You should consider her testimony that she did not know the defendant before the crimes took place; whether she had a good opportunity to see the person; whether she seemed as though she was paying careful attention to what was going on; whether the description given by her was close to the way the defendant actually looked; how much time had passed between the crimes and the first identification by her; whether, at the time of the first identification by her, the conditions were such that she was likely to make a mistake, that is, whether she was asked to pick out the person she saw from a group of people; whether, at an earlier time, she failed to identify the defendant; whether, at an earlier time, she changed her mind regarding the identification; and whether she seemed certain at the time of the first identification and again when she testified here in court. If you are not convinced beyond a reasonable doubt that it was the defendant who committed the crimes, you must find him not guilty."
Instead of defendant's instruction, the trial court gave the jury IPI Criminal 2d No. 1.02, which reads as follows:
"You are the sole judges of the believability of the witnesses and of the weight to be given to the testimony of each of them.
In considering the testimony of any witness, you may take into account his ability and opportunity to observe, his memory, his manner while testifying, any interest, bias, or prejudice he may have, and the reasonableness of his testimony considered in the light of all the evidence in the case."
The trial court also gave the jury IPI Criminal 2d No. 2.03, which deals with the burden of proof.
In People v. Fox (1971), 48 Ill.2d 239, 249, 269 N.E.2d 720, 726-27, the court held that IPI Criminal 2d No. 1.02, dealing with the credibility of witnesses, coupled with IPI Criminal 2d No. 2.03, dealing with the burden of proof, adequately addresses the issue of eyewitness identification. Moreover, whenever the IPI Criminal instructions do not contain an instruction on a subject upon which the jury should be instructed, the instruction given on that subject should be simple, brief, impartial, and free from argument. 107 Ill.2d R. 451.
Here, defendant's instruction is not simple, brief, impartial, or free from argument. Instead, the instruction highlights one piece of evidence to the exclusion of other evidence relating to identity, including defendant's confession and expert testimony that the decedent was killed with a bullet discharged from defendant's gun. Based upon these facts, we do not believe the court erred in refusing defendant's instruction relating to identity.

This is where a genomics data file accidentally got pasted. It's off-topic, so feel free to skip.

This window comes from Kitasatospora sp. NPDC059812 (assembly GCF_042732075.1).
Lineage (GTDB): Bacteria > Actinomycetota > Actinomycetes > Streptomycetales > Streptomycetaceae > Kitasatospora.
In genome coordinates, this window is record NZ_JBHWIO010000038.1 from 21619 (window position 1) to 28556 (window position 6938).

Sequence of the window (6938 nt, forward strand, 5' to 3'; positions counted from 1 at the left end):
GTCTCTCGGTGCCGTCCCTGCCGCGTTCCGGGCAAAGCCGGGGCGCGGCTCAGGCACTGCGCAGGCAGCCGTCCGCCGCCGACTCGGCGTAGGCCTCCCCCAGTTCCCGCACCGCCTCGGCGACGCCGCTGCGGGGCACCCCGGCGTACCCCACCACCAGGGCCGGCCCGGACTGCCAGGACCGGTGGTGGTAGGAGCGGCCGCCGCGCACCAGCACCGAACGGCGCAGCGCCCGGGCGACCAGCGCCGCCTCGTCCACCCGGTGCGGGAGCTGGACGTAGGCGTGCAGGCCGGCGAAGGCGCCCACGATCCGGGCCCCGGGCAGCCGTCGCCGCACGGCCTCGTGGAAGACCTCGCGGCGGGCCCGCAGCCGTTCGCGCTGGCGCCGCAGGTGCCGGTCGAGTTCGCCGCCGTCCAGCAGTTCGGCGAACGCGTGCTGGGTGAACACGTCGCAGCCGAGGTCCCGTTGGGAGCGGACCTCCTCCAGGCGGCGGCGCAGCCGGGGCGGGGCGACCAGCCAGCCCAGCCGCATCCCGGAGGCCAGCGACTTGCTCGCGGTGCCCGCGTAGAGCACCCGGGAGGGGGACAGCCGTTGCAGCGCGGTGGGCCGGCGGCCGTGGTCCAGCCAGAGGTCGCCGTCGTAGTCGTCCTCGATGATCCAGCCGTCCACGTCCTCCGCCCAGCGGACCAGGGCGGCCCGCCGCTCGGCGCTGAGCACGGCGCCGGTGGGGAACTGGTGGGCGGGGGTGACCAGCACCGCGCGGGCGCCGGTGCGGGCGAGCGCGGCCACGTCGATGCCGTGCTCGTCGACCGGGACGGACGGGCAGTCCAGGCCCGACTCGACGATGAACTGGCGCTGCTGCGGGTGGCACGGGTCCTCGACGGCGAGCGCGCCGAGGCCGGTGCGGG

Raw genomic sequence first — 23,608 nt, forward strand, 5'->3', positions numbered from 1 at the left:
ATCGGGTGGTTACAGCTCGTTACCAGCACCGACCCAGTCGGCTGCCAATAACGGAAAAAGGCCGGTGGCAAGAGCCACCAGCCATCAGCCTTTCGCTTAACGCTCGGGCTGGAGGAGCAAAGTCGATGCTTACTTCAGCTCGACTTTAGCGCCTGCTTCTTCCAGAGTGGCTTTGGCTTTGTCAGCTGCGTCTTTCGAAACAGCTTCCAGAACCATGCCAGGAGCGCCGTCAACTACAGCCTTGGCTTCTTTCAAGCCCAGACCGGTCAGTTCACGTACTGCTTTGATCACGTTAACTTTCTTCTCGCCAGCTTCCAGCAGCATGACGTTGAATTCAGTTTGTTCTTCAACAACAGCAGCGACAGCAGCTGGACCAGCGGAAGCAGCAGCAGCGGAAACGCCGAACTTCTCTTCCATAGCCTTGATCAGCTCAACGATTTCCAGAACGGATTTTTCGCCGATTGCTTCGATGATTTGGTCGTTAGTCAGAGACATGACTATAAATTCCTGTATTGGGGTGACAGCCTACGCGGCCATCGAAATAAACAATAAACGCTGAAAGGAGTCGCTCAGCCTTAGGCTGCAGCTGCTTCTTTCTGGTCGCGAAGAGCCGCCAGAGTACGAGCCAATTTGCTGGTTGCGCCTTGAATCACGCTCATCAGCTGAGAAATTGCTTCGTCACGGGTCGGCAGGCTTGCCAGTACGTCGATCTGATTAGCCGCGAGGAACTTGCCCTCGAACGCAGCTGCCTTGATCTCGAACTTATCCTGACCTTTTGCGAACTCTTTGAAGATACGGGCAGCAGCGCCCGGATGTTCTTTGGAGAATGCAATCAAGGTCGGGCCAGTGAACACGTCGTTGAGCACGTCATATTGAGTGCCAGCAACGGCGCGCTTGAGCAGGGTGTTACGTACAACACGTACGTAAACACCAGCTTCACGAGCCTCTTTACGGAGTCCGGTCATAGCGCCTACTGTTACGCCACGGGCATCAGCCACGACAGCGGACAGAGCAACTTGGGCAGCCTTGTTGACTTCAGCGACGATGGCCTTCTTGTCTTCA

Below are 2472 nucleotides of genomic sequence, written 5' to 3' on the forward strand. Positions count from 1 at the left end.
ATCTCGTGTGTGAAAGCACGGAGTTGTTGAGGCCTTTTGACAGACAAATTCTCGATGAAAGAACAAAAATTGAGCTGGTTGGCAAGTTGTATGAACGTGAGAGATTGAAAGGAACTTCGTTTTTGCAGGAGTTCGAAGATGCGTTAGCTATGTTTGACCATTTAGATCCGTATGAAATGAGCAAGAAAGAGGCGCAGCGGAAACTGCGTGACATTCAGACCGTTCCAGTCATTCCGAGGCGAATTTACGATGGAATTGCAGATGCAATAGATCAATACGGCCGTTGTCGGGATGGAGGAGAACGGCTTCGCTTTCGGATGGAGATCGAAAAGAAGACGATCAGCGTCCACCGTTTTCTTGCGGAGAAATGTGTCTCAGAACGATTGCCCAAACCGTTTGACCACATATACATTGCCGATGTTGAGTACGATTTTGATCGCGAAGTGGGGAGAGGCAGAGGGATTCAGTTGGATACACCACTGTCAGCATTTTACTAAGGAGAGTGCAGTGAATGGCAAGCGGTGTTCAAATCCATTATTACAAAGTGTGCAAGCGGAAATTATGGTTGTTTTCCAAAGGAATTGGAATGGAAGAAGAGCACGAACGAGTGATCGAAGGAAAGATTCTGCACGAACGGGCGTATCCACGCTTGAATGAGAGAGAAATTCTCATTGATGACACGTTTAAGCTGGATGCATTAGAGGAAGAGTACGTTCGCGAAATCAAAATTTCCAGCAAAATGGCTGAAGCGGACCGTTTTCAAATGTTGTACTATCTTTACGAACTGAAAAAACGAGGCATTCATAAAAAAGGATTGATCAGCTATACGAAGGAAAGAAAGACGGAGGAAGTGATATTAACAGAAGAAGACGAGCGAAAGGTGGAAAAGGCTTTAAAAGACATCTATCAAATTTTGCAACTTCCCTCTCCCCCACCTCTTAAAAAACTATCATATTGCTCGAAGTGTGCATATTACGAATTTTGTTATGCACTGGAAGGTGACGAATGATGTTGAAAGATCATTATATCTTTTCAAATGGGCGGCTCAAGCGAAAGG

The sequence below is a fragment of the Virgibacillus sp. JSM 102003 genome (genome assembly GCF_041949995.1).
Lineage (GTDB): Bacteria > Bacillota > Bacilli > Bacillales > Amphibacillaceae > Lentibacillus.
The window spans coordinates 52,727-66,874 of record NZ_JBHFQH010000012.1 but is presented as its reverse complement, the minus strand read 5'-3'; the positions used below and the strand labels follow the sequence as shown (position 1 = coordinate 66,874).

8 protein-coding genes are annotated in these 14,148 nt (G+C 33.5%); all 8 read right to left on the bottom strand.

• 4 Defendant next contends that his sentence of 70 years for murder is excessive. Following the return of a guilty verdict against defendant, a death penalty sentencing hearing was conducted. The jury found defendant eligible for the death penalty, but it could not reach unanimity that death was the appropriate punishment. The court then sentenced defendant to an extended term of 70 years for the murder. Defendant argues that the sentence is excessive "given the circumstances of the offense and his background."
The circumstances of the offense are that defendant intended to commit armed robbery and he shot the 18-year-old decedent in the side of the head at close range after the decedent offered to give defendant what he wanted. After shooting the decedent, defendant turned to the decedent's 17-year-old companion and hit her in the eye with his gun and told her, "Give me your money bitch." After receiving the money, he fled. Defendant's background reveals that he was 18 years old when the murder was committed. In 1983, he was convicted for a residential burglary and given probation. In 1984, he was convicted for the theft of a motor vehicle and sentenced to four years' imprisonment.
The trial court called the murder a "senseless, unresisted crime." The trial court also called defendant's act an "execution" which was "brutal" and "heinous and totally cruel." When we take into account the evidential conclusions of the trial court, the circumstances of the offense and defendant's background, we do not believe that the 70-year extended term was excessive.